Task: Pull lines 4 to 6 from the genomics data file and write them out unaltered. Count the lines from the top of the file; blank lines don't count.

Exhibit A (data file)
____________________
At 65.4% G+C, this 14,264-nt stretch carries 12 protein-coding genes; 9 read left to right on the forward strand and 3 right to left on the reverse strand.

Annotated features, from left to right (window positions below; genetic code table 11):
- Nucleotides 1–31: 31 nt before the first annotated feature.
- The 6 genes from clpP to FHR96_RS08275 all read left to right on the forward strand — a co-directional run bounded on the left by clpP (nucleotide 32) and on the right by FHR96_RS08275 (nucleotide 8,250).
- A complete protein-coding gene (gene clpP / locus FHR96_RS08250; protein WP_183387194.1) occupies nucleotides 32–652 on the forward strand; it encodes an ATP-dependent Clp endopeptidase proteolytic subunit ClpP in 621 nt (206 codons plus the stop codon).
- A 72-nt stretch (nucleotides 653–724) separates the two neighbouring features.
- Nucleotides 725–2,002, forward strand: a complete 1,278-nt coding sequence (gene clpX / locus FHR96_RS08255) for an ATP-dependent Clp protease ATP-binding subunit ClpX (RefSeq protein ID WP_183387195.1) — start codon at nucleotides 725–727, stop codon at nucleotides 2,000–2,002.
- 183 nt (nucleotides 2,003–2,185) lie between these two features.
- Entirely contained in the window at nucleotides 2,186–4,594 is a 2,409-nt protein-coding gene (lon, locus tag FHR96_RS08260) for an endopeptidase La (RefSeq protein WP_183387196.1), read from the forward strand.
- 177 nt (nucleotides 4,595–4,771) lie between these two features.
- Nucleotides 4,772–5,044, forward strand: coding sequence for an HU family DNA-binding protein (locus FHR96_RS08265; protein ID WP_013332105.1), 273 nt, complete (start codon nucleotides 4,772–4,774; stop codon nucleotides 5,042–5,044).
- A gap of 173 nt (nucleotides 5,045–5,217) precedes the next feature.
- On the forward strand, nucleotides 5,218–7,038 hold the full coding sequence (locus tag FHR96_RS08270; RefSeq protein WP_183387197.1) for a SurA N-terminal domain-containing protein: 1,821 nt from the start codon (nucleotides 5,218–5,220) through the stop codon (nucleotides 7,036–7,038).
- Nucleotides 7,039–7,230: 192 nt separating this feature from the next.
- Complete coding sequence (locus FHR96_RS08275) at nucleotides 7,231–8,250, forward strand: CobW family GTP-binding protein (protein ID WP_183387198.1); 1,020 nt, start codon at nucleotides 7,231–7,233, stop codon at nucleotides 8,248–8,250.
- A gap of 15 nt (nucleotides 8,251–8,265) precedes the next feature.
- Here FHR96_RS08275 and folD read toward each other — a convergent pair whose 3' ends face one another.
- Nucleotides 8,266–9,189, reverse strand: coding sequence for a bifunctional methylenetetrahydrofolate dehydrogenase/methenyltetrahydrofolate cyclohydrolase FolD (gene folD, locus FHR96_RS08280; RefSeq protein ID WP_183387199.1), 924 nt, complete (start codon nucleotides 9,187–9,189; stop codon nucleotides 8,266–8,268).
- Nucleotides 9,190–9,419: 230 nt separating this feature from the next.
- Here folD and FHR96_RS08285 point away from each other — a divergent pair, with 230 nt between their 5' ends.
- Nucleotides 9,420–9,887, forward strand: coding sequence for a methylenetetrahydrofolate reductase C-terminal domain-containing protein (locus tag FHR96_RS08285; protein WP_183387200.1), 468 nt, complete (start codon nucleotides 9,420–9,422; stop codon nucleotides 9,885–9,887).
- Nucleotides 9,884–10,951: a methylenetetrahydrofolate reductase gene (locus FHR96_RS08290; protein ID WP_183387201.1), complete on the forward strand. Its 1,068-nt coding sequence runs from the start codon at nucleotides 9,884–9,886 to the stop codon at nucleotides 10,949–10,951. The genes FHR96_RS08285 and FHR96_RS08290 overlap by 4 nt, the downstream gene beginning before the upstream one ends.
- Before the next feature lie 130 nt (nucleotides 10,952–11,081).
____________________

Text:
- The 6 genes from clpP to FHR96_RS08275 all read left to right on the forward strand — a co-directional run bounded on the left by clpP (nucleotide 32) and on the right by FHR96_RS08275 (nucleotide 8,250).
- A complete protein-coding gene (gene clpP / locus FHR96_RS08250; protein WP_183387194.1) occupies nucleotides 32–652 on the forward strand; it encodes an ATP-dependent Clp endopeptidase proteolytic subunit ClpP in 621 nt (206 codons plus the stop codon).
- A 72-nt stretch (nucleotides 653–724) separates the two neighbouring features.